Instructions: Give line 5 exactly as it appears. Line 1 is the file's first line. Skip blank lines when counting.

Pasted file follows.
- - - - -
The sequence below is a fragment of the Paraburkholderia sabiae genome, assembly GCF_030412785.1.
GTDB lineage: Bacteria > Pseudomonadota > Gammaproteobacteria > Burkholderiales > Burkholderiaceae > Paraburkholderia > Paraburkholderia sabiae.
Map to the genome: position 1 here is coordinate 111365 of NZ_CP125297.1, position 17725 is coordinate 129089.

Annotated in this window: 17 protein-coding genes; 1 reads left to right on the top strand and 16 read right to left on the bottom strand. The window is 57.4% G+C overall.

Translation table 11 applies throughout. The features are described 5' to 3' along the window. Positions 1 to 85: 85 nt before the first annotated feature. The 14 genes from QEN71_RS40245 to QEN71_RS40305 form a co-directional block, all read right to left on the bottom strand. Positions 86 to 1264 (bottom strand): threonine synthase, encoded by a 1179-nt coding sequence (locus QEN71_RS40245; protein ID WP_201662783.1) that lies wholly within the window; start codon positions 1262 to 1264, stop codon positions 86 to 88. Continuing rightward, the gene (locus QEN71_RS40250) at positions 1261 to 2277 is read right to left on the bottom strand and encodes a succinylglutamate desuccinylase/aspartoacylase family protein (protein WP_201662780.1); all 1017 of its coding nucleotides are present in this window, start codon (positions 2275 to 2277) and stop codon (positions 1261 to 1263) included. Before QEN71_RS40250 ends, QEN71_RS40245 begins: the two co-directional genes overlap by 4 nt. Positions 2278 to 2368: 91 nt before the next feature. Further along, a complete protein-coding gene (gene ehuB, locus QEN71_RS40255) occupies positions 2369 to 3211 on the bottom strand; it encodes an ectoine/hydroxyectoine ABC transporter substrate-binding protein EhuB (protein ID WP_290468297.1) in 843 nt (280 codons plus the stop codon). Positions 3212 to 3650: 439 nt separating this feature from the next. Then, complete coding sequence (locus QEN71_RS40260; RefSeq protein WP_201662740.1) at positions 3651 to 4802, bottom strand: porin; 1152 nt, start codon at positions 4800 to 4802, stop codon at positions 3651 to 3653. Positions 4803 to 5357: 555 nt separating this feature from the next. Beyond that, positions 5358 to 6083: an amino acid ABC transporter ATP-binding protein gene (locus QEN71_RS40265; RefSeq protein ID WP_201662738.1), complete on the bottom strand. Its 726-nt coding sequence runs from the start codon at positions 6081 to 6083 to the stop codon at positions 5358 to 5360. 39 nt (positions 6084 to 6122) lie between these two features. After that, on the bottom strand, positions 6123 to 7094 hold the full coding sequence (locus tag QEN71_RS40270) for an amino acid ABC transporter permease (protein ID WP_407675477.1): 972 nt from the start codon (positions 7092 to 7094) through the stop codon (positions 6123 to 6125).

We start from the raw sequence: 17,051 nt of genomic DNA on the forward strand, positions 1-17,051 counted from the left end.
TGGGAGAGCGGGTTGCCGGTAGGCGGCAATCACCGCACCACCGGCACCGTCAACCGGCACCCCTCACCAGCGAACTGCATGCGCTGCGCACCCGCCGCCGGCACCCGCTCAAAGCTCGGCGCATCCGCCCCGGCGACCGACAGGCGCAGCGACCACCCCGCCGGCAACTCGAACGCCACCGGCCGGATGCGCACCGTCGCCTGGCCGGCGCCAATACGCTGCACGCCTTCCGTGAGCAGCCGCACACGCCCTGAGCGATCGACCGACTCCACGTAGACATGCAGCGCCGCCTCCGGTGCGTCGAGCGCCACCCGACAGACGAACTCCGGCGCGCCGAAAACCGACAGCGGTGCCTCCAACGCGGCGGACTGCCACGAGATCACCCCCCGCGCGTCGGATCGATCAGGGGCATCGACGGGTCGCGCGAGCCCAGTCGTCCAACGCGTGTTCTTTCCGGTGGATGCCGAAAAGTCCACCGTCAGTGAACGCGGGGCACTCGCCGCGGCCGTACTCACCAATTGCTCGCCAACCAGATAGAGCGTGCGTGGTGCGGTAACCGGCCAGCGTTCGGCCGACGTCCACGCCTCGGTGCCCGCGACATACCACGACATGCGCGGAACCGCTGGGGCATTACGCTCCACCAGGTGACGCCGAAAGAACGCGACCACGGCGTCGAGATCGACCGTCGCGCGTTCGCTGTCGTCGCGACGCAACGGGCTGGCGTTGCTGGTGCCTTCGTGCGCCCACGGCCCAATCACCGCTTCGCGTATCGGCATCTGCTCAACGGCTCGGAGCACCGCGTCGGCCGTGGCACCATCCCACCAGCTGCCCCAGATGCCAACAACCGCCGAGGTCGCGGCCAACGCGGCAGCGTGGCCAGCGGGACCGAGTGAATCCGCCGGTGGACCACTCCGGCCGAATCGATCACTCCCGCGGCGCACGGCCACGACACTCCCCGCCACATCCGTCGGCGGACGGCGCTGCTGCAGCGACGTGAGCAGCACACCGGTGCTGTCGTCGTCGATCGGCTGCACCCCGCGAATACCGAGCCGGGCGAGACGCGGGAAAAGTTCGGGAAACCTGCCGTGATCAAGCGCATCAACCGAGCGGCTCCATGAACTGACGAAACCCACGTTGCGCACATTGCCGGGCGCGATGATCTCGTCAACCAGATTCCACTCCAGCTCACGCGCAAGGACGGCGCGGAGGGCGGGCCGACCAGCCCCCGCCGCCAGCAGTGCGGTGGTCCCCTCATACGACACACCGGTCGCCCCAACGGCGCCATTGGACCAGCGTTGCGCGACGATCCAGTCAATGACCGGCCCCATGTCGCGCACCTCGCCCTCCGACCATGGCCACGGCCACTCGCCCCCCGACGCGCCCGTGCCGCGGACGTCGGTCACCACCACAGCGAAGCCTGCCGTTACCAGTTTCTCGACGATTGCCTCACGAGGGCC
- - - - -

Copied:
Translation table 11 applies throughout. The features are described 5' to 3' along the window. Positions 1 to 85: 85 nt before the first annotated feature. The 14 genes from QEN71_RS40245 to QEN71_RS40305 form a co-directional block, all read right to left on the bottom strand. Positions 86 to 1264 (bottom strand): threonine synthase, encoded by a 1179-nt coding sequence (locus QEN71_RS40245; protein ID WP_201662783.1) that lies wholly within the window; start codon positions 1262 to 1264, stop codon positions 86 to 88. Continuing rightward, the gene (locus QEN71_RS40250) at positions 1261 to 2277 is read right to left on the bottom strand and encodes a succinylglutamate desuccinylase/aspartoacylase family protein (protein WP_201662780.1); all 1017 of its coding nucleotides are present in this window, start codon (positions 2275 to 2277) and stop codon (positions 1261 to 1263) included. Before QEN71_RS40250 ends, QEN71_RS40245 begins: the two co-directional genes overlap by 4 nt. Positions 2278 to 2368: 91 nt before the next feature. Further along, a complete protein-coding gene (gene ehuB, locus QEN71_RS40255) occupies positions 2369 to 3211 on the bottom strand; it encodes an ectoine/hydroxyectoine ABC transporter substrate-binding protein EhuB (protein ID WP_290468297.1) in 843 nt (280 codons plus the stop codon). Positions 3212 to 3650: 439 nt separating this feature from the next. Then, complete coding sequence (locus QEN71_RS40260; RefSeq protein WP_201662740.1) at positions 3651 to 4802, bottom strand: porin; 1152 nt, start codon at positions 4800 to 4802, stop codon at positions 3651 to 3653. Positions 4803 to 5357: 555 nt separating this feature from the next. Beyond that, positions 5358 to 6083: an amino acid ABC transporter ATP-binding protein gene (locus QEN71_RS40265; RefSeq protein ID WP_201662738.1), complete on the bottom strand. Its 726-nt coding sequence runs from the start codon at positions 6081 to 6083 to the stop codon at positions 5358 to 5360. 39 nt (positions 6084 to 6122) lie between these two features. After that, on the bottom strand, positions 6123 to 7094 hold the full coding sequence (locus tag QEN71_RS40270) for an amino acid ABC transporter permease (protein ID WP_407675477.1): 972 nt from the start codon (positions 7092 to 7094) through the stop codon (positions 6123 to 6125).